Ultra-early Tranexamic Acid After Subarachnoid Hemorrhage. (ULTRA)
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|ClinicalTrials.gov Identifier: NCT02684812|
Recruitment Status : Recruiting
First Posted : February 18, 2016
Last Update Posted : February 18, 2016
|Condition or disease||Intervention/treatment||Phase|
|Subarachnoid Hemorrhage||Drug: Tranexamic Acid||Phase 2 Phase 3|
Approximately 50% of all patients with a subarachnoid hemorrhage (SAH) die due to the hemorrhage or subsequent complications. There are several major causes for this course, such as in-hospital rebleed in 21.5% which most frequently occurs within the first 6 hours after the primary hemorrhage ("ultra-early rebleed"). A major part of the patients with a rebleed die during hospital admission and when they survive, they develop more severe cognitive dysfunctions. Reducing the rebleeds by ultra-early administration of tranexamic acid (TXA) could be a major factor in improving the functional outcome after SAH.
To evaluate whether SAH patients treated by state-of-the-art SAH management with additional ultra-early and short term TXA administration have a significantly higher percentage of favourable outcome after six months (score 0-3 on the Modified Rankin Scale) compared to the group treated by up-to-date SAH management without additional TXA.
To evaluate whether: 1) TXA reduces in-hospital rebleeds and case fatalities; 2) TXA causes more ischemic stroke 3) TXA causes more complications (such as thromboembolic events, hydrocephalus, extracranial thrombosis or hemorrhagic complications) during treatment, admission and follow-up; 4) there is a difference in causes of poor outcome between groups; 5) there is a difference in discharge locations between groups; 6) there is an association between the time between hemorrhage and TXA administration and outcome; 7) TXA increases (micro)infarctions after endovascular treatment; 8) TXA reduces health-care costs between discharge and six months after hemorrhage; 9) TXA improves quality of life at six months after hemorrhage; 10) there are differences in rebleed rates and outcome between genders or groups with different WFNS scores at admission.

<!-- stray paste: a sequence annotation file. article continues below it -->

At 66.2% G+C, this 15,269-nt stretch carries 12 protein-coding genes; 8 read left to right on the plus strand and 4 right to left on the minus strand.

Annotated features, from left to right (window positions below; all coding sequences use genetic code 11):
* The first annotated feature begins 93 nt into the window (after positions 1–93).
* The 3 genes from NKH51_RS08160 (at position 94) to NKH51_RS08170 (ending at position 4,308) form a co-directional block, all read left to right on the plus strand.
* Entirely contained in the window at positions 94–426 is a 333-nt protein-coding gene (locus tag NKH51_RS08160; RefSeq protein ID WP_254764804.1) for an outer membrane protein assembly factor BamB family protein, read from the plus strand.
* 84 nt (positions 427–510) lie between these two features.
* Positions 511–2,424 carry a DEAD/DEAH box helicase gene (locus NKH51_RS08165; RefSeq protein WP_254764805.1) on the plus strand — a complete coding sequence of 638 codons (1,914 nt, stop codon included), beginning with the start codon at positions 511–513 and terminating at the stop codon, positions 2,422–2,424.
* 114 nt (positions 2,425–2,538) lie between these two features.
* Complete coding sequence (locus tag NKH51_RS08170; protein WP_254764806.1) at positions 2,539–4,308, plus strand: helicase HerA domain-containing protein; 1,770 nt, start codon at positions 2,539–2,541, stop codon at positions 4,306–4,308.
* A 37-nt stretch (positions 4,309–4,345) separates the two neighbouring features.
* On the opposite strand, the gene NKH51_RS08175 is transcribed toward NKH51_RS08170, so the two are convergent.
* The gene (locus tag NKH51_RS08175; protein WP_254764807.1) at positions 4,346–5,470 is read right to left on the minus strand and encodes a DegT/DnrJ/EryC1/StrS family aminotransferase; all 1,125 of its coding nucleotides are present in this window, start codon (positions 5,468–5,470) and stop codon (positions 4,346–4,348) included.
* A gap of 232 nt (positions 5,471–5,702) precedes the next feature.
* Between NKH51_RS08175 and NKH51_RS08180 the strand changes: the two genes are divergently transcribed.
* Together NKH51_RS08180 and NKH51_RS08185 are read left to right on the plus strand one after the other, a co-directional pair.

Multicenter, prospective, randomized, open label treatment with blind endpoint assessment.
Adult patients (18 years and older) included within 24 hours after SAH. Group one: standard treatment with additional administration of 1 g TXA intravenously in ten minutes, immediately after the diagnosis SAH, succeeded by continuous infusion of 1 g per 8 hours until a maximum of 24 hours. Group two: standard treatment with no TXA administration. Both groups undergo a standardized and validated interview at discharge and six months after hemorrhage to assess the modified Rankin Scale score, and both groups receive a questionnaire to evaluate health-care costs and quality of life.
Primary: modified Rankin Scale score after six months, dichotomized into favourable and unfavourable outcome. Secondary: rebleed and case fatality rate, complications during the first six months after hemorrhage, (micro)infarctions at MR imaging after endovascular treatment, health-care costs from discharge until six months, quality of life at six months and differences in rebleed rates and outcome between genders or WFNS score at admission.